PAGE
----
According to the TUC, childcare fees for working parents have risen three times faster than wages in the past decade. Analysis done by the TUC has found that costs have gone up by 52% per week since 2008 for families with a full-time and a part-time working parent, despite government initiatives. The earnings of these parents have increased by 17%. The research found that lone parents were faring worse, with childcare costs for a single mother or father working full-time having risen seven times faster than earnings.
On average, childcare in England for a child under the age of 2 at nursery is £236 a week, with costs for a child over the age of two being £232 a week. This is compared to prices from 2008, when it was £159 a week and £149 a week respectively.
The TUC have said that the West Midlands was the area where nursery fees for families with a full-time and a part-time working parent had outstripped wages the most, followed by the south-east and the north-east. Examples of bills included £4,700 a year paid by a family on average earnings, with one parent working full-time and another part-time, for a three-year-old and a one-year-old child. A single parent on average earnings, working full-time, was paying just over £6,000 for the same coverage. In light of this, there have been a number of recommendations made by the TUC including subsidised childcare that would start as soon as maternity leave finishes, as well as more government funding for local authorities to provide nurseries and childcare. It also called for a greater role for employers in funding childcare and an increase to childcare support provided by tax credits and universal credit.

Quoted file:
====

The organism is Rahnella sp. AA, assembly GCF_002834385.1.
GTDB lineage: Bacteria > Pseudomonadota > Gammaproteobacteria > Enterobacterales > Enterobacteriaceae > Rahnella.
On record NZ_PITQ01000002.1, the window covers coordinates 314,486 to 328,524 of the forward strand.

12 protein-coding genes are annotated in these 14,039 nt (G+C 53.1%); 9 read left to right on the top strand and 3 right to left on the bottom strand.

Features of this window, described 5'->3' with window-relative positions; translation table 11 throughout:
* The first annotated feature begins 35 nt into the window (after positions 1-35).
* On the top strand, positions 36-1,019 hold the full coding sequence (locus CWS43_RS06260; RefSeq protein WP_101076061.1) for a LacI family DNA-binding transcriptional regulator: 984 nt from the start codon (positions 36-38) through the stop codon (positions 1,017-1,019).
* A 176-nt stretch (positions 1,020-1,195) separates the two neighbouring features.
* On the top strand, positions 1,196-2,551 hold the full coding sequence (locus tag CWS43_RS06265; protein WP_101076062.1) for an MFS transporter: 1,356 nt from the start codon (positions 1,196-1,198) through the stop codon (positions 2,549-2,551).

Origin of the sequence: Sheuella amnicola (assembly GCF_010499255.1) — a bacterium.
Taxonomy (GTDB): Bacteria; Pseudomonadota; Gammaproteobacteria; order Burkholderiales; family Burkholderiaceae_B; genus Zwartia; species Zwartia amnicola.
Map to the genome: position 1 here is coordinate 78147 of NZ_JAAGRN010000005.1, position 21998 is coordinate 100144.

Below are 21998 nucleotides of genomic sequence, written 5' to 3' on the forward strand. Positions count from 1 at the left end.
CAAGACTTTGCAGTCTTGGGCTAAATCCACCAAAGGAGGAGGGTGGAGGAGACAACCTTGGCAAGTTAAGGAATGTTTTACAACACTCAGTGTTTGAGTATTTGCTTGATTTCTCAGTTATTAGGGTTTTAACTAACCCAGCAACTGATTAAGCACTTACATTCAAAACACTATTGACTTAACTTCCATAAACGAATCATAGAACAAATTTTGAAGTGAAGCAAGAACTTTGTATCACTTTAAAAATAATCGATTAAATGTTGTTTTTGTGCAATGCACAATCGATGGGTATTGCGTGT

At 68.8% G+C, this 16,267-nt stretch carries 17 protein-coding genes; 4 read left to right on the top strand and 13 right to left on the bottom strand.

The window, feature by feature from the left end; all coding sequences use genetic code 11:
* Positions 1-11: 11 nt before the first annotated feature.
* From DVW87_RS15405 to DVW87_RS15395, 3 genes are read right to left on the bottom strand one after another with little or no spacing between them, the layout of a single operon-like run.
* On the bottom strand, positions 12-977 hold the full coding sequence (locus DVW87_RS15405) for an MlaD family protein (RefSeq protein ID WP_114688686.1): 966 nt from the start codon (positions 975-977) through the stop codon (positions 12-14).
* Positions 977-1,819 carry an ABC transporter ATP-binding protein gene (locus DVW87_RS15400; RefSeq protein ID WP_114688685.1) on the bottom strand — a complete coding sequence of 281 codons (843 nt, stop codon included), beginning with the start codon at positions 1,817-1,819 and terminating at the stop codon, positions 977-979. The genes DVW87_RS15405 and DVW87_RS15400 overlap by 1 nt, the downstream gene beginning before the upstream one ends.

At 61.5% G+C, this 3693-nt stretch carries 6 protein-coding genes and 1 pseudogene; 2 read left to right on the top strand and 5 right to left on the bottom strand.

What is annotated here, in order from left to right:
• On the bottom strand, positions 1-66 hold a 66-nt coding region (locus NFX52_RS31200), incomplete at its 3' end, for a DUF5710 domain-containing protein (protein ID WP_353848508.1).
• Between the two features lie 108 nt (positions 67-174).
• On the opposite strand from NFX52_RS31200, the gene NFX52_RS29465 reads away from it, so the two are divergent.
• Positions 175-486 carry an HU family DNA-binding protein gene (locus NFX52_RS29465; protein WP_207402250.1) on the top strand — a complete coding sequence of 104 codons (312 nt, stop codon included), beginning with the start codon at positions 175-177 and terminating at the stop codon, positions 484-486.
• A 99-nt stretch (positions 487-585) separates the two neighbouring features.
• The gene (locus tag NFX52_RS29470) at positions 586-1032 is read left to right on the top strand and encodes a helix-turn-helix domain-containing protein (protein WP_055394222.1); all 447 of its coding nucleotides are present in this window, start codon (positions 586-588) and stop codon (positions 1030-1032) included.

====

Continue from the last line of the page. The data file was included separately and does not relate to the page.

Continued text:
Currently, the government offers 30 free hours at nursery for three and four-year-olds, although reports have shown that nurseries have long complained that the hourly rates paid by the government are too low. Last year, a tax-free childcare initiative launched, designed to replace the voucher system by giving eligible families up to £2,000 free per child towards costs. However, with the cost of childcare increasing, these vouchers are not stretching far enough for many families.